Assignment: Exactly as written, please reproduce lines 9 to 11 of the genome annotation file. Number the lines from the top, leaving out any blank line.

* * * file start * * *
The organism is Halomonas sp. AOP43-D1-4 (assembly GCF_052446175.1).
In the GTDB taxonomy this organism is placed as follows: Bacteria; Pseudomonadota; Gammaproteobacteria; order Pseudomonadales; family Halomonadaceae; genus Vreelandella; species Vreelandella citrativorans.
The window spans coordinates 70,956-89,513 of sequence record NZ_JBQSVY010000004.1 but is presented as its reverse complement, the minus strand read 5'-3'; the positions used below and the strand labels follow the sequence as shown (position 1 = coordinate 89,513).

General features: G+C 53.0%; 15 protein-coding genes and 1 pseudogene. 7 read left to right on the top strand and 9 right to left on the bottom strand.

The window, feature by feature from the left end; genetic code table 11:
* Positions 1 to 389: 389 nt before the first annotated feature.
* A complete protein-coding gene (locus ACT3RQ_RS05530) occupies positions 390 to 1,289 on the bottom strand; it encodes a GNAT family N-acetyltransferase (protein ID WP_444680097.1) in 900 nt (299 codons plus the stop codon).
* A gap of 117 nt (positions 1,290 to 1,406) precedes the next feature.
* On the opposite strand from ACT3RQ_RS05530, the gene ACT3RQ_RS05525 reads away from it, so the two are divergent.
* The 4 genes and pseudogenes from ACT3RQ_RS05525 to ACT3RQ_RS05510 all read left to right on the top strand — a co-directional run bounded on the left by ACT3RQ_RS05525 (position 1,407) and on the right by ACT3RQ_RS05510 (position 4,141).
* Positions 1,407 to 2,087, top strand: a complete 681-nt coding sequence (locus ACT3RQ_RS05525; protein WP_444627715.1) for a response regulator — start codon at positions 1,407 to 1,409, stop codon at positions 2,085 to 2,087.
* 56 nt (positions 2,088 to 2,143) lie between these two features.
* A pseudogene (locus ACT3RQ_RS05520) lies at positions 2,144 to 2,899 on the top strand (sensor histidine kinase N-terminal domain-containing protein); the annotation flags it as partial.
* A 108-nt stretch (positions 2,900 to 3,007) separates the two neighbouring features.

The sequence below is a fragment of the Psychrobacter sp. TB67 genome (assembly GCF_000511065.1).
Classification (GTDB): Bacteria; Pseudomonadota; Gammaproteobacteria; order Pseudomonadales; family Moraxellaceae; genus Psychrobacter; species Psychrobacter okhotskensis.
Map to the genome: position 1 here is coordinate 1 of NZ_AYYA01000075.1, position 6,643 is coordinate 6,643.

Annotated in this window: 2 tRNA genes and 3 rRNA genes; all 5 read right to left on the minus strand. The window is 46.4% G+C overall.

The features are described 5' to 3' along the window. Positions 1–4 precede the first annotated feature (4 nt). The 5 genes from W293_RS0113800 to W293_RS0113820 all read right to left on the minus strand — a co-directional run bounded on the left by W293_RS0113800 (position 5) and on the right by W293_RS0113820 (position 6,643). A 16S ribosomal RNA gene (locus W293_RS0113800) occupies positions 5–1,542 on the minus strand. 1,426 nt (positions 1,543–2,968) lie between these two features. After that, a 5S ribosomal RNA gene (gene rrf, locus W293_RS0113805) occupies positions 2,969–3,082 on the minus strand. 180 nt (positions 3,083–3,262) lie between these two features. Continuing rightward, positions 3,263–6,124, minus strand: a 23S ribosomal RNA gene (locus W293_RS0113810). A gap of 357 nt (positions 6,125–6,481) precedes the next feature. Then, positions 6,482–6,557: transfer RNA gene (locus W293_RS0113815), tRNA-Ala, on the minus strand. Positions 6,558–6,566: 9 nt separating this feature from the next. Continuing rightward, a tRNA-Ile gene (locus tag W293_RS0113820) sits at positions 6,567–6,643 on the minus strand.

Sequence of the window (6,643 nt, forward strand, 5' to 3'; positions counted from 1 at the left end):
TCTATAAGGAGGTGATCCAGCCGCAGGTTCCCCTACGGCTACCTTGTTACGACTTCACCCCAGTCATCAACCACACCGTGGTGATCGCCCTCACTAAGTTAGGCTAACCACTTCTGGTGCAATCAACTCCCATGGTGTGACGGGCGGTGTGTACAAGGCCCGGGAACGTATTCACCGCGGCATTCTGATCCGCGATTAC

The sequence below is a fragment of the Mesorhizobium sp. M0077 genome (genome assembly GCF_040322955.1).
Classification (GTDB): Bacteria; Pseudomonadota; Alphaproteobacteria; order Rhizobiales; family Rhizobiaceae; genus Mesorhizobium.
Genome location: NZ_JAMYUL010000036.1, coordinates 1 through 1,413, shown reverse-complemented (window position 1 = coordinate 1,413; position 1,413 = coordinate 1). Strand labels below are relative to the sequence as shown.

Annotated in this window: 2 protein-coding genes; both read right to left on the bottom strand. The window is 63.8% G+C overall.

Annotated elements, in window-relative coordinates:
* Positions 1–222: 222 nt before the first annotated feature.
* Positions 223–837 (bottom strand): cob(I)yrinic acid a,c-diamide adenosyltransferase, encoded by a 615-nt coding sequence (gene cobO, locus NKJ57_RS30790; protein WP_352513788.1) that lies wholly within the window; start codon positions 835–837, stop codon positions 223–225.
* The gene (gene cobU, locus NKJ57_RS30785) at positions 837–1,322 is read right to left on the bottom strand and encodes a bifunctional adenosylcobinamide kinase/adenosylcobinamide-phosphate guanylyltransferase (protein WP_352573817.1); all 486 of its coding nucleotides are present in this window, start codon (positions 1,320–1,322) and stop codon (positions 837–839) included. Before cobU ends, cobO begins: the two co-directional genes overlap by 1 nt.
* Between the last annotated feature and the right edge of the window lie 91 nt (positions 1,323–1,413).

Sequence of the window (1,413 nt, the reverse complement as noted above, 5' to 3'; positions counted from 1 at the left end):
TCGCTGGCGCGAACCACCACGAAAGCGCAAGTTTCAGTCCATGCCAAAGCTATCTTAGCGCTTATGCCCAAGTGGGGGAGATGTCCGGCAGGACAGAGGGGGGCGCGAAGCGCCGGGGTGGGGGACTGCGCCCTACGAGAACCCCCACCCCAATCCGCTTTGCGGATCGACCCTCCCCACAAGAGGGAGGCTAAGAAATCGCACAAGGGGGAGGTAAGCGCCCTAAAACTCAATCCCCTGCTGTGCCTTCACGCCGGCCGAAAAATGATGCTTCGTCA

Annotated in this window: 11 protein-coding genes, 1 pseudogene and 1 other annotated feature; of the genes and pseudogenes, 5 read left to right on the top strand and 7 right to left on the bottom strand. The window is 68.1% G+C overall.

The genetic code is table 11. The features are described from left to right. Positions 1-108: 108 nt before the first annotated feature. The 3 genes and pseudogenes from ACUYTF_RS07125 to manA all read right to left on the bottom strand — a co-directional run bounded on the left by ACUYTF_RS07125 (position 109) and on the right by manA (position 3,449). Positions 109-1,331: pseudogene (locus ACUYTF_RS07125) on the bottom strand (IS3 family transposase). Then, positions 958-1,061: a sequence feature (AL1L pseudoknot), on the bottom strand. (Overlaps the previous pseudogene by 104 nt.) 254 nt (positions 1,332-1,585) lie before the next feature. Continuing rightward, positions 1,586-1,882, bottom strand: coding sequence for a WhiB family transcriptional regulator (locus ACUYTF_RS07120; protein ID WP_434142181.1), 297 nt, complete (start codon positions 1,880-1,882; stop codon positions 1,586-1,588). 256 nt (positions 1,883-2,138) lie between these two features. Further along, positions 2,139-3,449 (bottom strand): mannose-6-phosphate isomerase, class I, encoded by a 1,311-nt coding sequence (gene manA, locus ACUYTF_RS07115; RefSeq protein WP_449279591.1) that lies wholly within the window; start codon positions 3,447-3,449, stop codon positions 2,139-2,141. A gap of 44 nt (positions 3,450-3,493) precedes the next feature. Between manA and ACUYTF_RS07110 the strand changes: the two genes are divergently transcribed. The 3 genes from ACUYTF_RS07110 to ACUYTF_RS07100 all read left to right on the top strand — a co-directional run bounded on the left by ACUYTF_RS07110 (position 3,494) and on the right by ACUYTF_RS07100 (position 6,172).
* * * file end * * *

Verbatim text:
* On the opposite strand from ACT3RQ_RS05530, the gene ACT3RQ_RS05525 reads away from it, so the two are divergent.
* The 4 genes and pseudogenes from ACT3RQ_RS05525 to ACT3RQ_RS05510 all read left to right on the top strand — a co-directional run bounded on the left by ACT3RQ_RS05525 (position 1,407) and on the right by ACT3RQ_RS05510 (position 4,141).
* Positions 1,407 to 2,087, top strand: a complete 681-nt coding sequence (locus ACT3RQ_RS05525; protein WP_444627715.1) for a response regulator — start codon at positions 1,407 to 1,409, stop codon at positions 2,085 to 2,087.